I don't know if you're allowed to 'fisk' actual books, but I'm going to anyway. As I mentioned days ago, I'm reading Rob Bell's Velvet Elvis at the request of a friend, and I'm trying to read it quickly so that I can give it back. However, practically every line cries out for a response. I don't know if I'll have time or inclination to do this for the whole book, but here's what I got through just in the doctor's office yesterday.
Velvet Elvis: Repainting the Christian Faith
The title and layout alone, for me, are a hang up. I was a lit major in college, and I reveled in deconstructionism and gender studies and all that, how shall I call it, c***, and had a marvelous time (really, if you want beautifully written deconstructionism, go to Jonathon Culler, go to Helene Cixous, seek out The Eloquence of Silence, but by no means waste your time on Christians trying to copy it. It just feels like walking into a Christian book shop to find "art". There probably isn't any). However, real life doesn't bear deconstructionism out, and this book seems to me, on its face, as a not very good copy of all that other interesting literature (as well as being ever so completely untrue). In other words, the title and layout alone says to me that Mr. Bell is trying a tad too hard. Let us consider the actual writing.
Mr. Bell first discusses his painting of Elvis and how things become dated and need to be rethought for each generation. Fair enough. I don't like the language but I'll save my quibbling. Then he goes jumping on his trampoline and considers who has faith and who doesn't, concluding, rationally enough, that everyone has faith. And then we come to page 22, entitled Springs.
He writes, "Take, for example, the doctrine-the spring-called the Trinity. This doctrine is central to historic, orthodox Christian faith. While there is only one God, God is somehow present everywhere. People began to call this presence, this power of God, his 'Spirit'. So there is God, and then there is God's Spirit."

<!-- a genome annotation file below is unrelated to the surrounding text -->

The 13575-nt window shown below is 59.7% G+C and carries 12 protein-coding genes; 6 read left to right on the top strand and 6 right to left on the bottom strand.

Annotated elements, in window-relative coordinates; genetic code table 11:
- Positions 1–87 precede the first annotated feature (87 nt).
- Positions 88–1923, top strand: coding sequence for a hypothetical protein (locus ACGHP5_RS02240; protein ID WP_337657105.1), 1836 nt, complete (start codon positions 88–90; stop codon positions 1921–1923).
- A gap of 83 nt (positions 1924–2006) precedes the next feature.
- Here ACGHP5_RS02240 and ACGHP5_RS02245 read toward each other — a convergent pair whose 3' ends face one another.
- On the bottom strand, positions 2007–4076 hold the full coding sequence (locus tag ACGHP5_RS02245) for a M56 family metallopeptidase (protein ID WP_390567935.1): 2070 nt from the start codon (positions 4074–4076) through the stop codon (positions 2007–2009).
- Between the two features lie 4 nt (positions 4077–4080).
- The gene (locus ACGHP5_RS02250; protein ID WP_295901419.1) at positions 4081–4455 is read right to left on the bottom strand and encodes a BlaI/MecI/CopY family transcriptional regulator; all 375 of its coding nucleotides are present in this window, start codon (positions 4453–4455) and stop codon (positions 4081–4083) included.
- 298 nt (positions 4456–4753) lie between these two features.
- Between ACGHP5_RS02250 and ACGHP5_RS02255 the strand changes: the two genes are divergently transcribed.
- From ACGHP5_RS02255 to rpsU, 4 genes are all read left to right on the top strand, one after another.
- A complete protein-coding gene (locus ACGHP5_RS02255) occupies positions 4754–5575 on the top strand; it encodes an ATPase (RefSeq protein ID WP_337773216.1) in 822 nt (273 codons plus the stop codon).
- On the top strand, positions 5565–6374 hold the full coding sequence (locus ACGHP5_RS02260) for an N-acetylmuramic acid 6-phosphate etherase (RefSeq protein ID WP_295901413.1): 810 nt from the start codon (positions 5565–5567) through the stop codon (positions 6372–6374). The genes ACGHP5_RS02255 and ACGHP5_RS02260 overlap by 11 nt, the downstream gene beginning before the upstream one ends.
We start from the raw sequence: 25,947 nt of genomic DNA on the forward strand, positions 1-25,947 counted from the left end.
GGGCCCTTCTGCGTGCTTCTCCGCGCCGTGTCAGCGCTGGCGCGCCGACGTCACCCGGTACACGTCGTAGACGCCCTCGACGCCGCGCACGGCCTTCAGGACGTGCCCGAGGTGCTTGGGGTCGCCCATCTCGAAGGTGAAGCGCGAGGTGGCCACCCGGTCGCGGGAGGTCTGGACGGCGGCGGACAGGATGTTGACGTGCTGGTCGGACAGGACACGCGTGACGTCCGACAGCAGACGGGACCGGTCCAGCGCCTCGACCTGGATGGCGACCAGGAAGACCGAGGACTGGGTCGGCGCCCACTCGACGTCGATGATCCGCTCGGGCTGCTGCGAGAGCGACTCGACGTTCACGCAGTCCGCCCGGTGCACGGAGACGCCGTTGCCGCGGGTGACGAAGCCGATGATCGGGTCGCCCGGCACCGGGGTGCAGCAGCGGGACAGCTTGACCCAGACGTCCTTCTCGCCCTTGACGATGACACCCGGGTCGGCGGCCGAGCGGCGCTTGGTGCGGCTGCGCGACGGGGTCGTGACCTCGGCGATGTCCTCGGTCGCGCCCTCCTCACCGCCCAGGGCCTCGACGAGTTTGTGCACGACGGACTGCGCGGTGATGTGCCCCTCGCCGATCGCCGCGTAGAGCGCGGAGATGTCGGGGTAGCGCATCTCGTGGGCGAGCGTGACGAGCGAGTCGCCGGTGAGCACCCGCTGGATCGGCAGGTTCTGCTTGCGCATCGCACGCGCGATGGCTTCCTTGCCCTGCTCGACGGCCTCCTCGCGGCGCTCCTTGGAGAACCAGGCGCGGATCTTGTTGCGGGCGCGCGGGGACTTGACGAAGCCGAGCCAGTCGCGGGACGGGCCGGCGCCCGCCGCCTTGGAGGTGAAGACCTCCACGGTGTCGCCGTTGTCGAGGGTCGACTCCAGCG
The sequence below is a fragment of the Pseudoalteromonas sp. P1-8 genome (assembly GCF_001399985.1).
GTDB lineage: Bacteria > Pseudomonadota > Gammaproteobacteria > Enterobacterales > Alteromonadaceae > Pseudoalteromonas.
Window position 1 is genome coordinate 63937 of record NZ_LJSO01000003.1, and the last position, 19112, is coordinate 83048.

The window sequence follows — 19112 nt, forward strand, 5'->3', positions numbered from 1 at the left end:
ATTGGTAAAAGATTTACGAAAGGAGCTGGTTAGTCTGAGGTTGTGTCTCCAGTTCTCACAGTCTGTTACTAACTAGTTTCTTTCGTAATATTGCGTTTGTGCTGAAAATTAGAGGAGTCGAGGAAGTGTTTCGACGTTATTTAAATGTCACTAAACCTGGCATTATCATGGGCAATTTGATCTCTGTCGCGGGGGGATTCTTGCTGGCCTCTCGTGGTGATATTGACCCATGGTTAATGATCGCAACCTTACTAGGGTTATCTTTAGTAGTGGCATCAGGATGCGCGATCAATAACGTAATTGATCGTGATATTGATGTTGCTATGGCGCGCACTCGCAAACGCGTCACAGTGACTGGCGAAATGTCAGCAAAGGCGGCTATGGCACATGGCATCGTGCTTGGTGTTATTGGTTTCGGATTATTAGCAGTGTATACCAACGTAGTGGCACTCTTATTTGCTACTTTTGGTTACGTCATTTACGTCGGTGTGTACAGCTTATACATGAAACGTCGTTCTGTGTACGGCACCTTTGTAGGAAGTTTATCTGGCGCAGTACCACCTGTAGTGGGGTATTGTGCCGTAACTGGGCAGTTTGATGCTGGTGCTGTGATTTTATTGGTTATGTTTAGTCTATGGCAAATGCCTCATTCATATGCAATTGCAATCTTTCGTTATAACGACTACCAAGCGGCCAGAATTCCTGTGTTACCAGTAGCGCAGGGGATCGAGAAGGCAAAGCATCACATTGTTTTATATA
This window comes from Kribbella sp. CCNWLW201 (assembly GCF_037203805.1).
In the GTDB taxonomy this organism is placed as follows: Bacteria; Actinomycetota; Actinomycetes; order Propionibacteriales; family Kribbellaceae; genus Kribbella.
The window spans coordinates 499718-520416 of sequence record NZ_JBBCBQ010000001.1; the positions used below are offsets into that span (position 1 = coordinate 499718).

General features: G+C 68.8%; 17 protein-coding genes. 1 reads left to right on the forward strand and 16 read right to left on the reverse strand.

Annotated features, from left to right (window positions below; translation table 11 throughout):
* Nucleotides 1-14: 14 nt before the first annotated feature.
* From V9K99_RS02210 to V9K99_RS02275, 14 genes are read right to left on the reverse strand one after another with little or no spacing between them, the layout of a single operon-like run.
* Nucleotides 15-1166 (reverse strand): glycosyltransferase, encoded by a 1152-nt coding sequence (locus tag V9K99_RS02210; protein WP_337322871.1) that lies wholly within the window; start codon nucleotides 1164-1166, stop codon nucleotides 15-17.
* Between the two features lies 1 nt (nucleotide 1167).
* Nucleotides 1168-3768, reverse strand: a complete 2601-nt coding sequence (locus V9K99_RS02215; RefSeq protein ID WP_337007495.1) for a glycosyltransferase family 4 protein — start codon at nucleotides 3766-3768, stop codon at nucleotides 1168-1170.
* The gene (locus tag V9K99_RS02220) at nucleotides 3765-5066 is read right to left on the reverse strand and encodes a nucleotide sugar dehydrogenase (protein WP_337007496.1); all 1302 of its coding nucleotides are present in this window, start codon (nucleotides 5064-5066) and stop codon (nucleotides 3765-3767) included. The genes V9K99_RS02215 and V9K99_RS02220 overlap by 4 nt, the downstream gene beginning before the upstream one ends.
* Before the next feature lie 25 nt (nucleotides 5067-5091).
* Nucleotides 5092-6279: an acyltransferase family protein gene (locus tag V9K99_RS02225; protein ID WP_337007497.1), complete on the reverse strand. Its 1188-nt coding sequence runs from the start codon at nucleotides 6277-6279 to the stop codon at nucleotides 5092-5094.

Alright. Stop it right there. Just a moment ago, in a part I didn't quote, Mr. Bell made a point of saying that the "springs" are "doctrines", they are not God, they are ways of talking about God. So one of the main "doctrines" or "springs" is the Trinity, which, in one summery paragraph, Mr. Bell manages to completely mangle. Matt could put a couple of labels on all the heresy going on here. So God is "somehow" present everywhere, and we, in our great wisdom and understanding, came to think of that "presence" as "God's Spirit". I know I'm being fast and loose with the scare quotes, but Mr. Bell is being fast and loose with God. Its not that we came to understand God in this way, but Rather that God choose to make himself known, first through Scripture, and then perfectly through his Son, as One in Being and Three in Person.
"People began to call this concept the Trinity. The word trinity is not found anywhere in the Bible. Jesus didn't use the word, and the writers of the rest of the Bible didn't use the word. But over time this belief, this understanding, this doctrine, has become central...It is a spring, and people jumped for thousands of years without it."
Honestly. You believers out there will be able to see plainly what is wrong with this writing. But for anyone else who might be reading, Jesus himself plainly used the Trinitarian Formula, "Father, Son and Holy Spirit" when commissioning his disciples before Ascending into Heaven in what is traditionally come to be known as "the Great Commission" (Matthew 28). The church didn't "come to understand" God in this way. They may have later applied the word "trinity" but Jesus himself made it very clear that He was God, that his Father was God and that the Holy Spirit was God. God has always been this way, he just choose to make himself known at a particular moment in history.
Well, obviously, I have a lot more to say, but looking at the clock, I see that it is 10:15 and I have to be up at 5 to finish off things for church. But don't worry, I'll be back on this important subject. In the meantime, pray for the state of the church. Lord knows, it sorely needs it.